Working at Hamilton House over the last 12 months has been a turbulent experience, full of uncertainty.
The recent announcements from building owners Connolly and Callaghan (C&C) – declining Coexist’s visionary £5.5m offer, their hesitation to further their own initial vision by bringing the building into community ownership through Coexist, the refusal to renew Coexist’s lease and the latest idea to self-develop part of the building into flats that they can rent out – has forced everyone to batten down the hatches and focus on staying strong as a community. We are having to use all of our creativity and resilience to navigate these choppy waters.
It’s had its impacts. So many of our licensees feel they can’t adequately plan their business strategies; it affects people in their day-to-day work. For the many artists and makers, it must be difficult to focus on their projects – knowing that they may lose their place of work, a hub that incubates small businesses and allows them to grow and flourish.
Our own work at Coexist has also been dramatically affected. Rather than focusing on running outreach projects for emerging artists, or developing workshops for those suffering the consequences of austerity (and we are seeing increasing numbers of homeless and destitute people rely on the kindness of Canteen customers and building users), we have had to manage the constant demands of each new wave of uncertainty caused by the changing outlook of our landlords.
Statements to press, interviews, public meetings, working groups and one-to-one sessions all place an extra demand on the resources we have to offer.
Ultimately, we are interested in best providing for the community – creating spaces and events that strengthen our bonds, expand networks and seek to create positive ecological and social change.
Our Community Kitchen runs cookery workshops with people affected by addiction, as well as classes with young people learning about food and nutrition from around the world. Our internal arts collective, CoResist, run projects for refugees and asylum-seekers through music and dance.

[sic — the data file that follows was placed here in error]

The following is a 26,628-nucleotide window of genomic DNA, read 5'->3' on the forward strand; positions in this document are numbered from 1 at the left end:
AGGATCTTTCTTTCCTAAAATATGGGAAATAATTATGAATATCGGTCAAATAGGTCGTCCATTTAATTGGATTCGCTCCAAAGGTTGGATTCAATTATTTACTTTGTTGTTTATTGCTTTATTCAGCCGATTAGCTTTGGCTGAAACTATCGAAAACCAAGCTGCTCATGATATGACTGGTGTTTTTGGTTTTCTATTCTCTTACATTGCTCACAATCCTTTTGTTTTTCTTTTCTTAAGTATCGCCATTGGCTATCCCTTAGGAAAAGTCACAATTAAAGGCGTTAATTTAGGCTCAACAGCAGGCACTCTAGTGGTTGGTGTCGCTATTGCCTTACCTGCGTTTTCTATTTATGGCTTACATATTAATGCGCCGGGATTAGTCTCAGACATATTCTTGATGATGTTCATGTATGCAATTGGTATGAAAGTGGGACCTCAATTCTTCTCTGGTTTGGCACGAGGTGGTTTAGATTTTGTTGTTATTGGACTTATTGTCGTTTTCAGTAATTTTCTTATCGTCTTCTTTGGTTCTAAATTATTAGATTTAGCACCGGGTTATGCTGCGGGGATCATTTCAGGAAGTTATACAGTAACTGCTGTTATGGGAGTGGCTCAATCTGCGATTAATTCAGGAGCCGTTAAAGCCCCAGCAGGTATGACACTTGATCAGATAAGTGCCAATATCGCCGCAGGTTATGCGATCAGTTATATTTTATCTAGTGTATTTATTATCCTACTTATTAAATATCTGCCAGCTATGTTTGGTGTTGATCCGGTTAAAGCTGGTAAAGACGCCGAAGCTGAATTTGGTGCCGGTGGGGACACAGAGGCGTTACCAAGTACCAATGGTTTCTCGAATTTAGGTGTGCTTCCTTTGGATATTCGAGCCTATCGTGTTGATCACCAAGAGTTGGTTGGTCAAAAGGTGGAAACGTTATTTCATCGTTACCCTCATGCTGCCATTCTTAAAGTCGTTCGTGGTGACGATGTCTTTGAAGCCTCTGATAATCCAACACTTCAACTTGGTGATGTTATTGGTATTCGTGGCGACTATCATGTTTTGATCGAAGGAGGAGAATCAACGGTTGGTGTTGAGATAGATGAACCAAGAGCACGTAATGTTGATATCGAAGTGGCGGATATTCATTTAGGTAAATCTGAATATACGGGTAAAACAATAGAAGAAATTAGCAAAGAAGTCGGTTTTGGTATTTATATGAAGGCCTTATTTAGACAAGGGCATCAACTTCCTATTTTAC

Long-term clients, such as The School for Social Entrepreneurs, hold meetings and plan regional programmes for new socially-focused business and innovators. Our wellbeing department treats clients from diverse backgrounds and runs outreach programmes with some of the most isolated people in Bristol.
All of these projects are under threat. All of our partners and clients are desperate to see a positive resolution for the community that genuinely empowers Coexist to act with their input and on their behalf to safeguard these services and spaces, and to continue with our vision to build a better world.
Many people have reacted strongly to the news that C&C want to develop part of Hamilton House themselves. They see it as an affront on the community and it obviously poses a direct threat to the people located in that part of the building.
But if this genuinely results in the rest of Hamilton House moving into community ownership, it could be a positive landing for this story after a turbulent voyage. We may have to make concessions to capitalism and the big companies and banks that serve them as we move into a post-capitalist world.